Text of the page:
Survival tip for people: Put in trees and vegetation that directly shade your home.

Survival tip for plants: Add moisture-trapping mulch or compost to your lawn, flowerbed or trees.

2. Laredo, Texas

Average increase in the number of days per year with a heat index at 105 degrees or more: 14

Survival tip for people: Replace an old or broken window-unit air conditioner with a more efficient model.

Survival tip for plants: Choose drought-tolerant plants for your landscape.

3. Victoria, Texas

Average increase in the number of days per year with a heat index at 105 degrees or more: 12.3

Survival tip for people: Subscribe to weather alerts to stay informed about extreme heat.

Survival tip for plants: Water your lawn over a long period to enable the soil to slowly soak up moisture at a depth of 4 to 6 inches.

4. Houston, Texas

Average increase in the number of days per year with a heat index at 105 degrees or more: 9.6

Survival tip for people: Make a list of relatives, friends and neighbors who might need help during extreme heat. Check on them

Survival tip for plants: Mow the lawn frequently and at the proper height to keep the grass healthy.

5. Yuma, Arizona

Average increase in the number of days per year with a heat index at 105 degrees or more: 9

Survival tip for people: Never leave a person (especially a child) or pet alone in a car during hot weather, even if the windows are cracked open.

Survival tip for plants: Put a shade cloth on top of plants to shield them from harsh sunlight.

6. Lake Charles, Louisiana

Average increase in the number of days per year with a heat index at 105 degrees or more: 8.1

Survival tip for people: If you don’t have air conditioning at home, seek out air-conditioned places like libraries, shopping malls and community centers.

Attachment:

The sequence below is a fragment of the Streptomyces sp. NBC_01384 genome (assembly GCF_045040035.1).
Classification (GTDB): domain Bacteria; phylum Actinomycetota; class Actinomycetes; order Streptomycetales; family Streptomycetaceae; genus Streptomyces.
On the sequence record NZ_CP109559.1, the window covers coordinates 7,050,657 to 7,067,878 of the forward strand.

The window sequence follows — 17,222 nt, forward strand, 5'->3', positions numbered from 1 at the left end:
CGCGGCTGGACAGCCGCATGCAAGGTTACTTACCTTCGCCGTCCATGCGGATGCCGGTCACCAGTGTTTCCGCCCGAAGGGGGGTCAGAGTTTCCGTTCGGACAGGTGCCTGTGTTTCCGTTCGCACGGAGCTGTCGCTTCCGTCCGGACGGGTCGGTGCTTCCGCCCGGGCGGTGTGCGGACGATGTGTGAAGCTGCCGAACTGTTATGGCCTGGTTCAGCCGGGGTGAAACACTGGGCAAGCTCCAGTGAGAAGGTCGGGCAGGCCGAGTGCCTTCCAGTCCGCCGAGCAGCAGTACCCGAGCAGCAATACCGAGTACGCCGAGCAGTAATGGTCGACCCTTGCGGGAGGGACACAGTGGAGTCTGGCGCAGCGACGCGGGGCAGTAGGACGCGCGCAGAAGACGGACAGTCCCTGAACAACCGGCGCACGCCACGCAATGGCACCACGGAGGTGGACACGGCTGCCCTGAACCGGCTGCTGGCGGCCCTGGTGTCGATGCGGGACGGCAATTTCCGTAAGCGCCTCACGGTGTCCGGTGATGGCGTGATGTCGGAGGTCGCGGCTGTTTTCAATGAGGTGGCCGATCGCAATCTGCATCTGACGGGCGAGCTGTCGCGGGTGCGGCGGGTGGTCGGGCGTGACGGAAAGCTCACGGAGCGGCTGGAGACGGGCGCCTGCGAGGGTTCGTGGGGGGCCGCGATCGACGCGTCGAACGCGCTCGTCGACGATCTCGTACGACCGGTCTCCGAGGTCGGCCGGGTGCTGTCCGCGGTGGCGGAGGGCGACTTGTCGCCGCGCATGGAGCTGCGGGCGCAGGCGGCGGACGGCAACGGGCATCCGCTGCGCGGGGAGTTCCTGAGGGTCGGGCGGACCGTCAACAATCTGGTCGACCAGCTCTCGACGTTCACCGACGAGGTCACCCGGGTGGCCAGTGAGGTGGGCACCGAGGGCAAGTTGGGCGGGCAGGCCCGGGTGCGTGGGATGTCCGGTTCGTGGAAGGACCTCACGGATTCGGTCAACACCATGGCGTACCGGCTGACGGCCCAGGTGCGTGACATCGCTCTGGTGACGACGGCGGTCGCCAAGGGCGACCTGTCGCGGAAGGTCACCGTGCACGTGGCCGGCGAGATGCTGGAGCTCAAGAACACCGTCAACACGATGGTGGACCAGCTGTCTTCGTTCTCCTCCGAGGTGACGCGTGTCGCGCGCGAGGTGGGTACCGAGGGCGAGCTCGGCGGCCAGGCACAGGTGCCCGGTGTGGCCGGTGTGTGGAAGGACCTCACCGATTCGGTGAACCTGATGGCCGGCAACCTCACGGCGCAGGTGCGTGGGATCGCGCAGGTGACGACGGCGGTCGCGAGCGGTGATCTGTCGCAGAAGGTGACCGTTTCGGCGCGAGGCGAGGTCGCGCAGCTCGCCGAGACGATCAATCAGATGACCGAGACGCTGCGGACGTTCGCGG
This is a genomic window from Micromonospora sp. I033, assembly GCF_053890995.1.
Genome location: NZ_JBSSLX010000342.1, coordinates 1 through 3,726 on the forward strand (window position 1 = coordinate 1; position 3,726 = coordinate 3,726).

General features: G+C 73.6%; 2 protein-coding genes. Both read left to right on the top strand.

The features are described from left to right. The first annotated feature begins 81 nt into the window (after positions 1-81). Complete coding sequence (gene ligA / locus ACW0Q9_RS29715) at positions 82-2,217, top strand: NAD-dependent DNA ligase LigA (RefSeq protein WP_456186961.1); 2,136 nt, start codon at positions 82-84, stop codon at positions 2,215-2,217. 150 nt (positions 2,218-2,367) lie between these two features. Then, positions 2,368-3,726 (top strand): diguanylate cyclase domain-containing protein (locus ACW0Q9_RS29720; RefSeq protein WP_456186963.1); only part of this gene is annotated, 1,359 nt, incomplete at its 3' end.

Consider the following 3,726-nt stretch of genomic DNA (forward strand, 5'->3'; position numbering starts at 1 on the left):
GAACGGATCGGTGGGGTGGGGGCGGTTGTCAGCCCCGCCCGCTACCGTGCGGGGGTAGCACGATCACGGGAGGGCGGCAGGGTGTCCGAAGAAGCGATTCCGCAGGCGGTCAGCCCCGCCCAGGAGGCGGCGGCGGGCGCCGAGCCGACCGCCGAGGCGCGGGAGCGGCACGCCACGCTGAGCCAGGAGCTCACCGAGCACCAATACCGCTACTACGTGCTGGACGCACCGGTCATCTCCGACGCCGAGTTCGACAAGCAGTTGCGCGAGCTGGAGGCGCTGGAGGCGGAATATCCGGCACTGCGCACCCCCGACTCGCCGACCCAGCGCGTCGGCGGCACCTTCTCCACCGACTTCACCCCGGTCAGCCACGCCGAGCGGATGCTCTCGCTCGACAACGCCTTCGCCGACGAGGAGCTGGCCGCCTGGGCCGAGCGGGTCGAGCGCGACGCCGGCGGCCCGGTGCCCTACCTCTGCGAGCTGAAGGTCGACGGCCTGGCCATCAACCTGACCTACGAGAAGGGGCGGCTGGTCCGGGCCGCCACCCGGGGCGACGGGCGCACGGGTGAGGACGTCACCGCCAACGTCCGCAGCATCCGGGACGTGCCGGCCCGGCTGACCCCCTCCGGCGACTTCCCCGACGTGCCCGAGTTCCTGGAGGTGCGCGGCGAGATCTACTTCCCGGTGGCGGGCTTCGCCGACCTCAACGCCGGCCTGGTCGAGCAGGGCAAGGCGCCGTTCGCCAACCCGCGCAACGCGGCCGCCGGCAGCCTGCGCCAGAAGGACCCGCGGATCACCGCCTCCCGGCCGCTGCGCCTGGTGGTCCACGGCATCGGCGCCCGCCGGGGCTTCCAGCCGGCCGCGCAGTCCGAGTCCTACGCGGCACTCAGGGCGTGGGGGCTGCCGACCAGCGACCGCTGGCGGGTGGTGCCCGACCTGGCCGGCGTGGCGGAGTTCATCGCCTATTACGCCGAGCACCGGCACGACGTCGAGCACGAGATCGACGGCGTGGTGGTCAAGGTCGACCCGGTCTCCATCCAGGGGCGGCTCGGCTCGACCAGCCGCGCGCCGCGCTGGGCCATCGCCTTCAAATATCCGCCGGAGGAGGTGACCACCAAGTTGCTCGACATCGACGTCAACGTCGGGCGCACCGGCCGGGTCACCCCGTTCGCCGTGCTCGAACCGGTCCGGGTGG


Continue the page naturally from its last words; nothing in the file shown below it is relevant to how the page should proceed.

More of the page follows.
Survival tip for plants: Water your lawn deeply just once or twice a week (or as needed) based on rainfall amounts.

7. Tyler, Texas

Average increase in the number of days per year with a heat index at 105 degrees or more: 6.7

Survival tip for people: Avoid eating hot, heavy foods, as they can make you feel even hotter.

Survival tip for plants: Pick a variety of turfgrass that grows well in your area.

8 (tie). Austin, Texas

Average increase in the number of days per year with a heat index at 105 degrees or more: 5.9

Survival tip for people: Drink more water than normal, and don’t wait till you’re thirsty to do it. Avoid caffeinated, alcoholic or sugary beverages.

Survival tip for plants: Water plants in containers and hanging baskets more frequently. They dry out faster than plants in the ground.

8 (tie). Pensacola, Florida

Average increase in the number of days per year with a heat index at 105 degrees or more: 5.9

Survival tip for people: Don’t use your stove or oven, as that generates even more heat indoors.

Survival tip for plants: Watch your lawn carefully to see whether it dries up or fades; if it does, that’s a sign that you’re not watering it enough.

10. Lafayette, Louisiana

Average increase in the number of days per year with a heat index at 105 degrees or more: 4.7

Survival tip for people: Limit outdoor activities to the morning and even hours, when the temperature is lower.

Survival tip for plants: Water your lawn a couple of hours before sunrise, when winds tend to be lighter and temperatures tend to be lower, to avoid evaporation.

Main image credit: Luca Castellazzi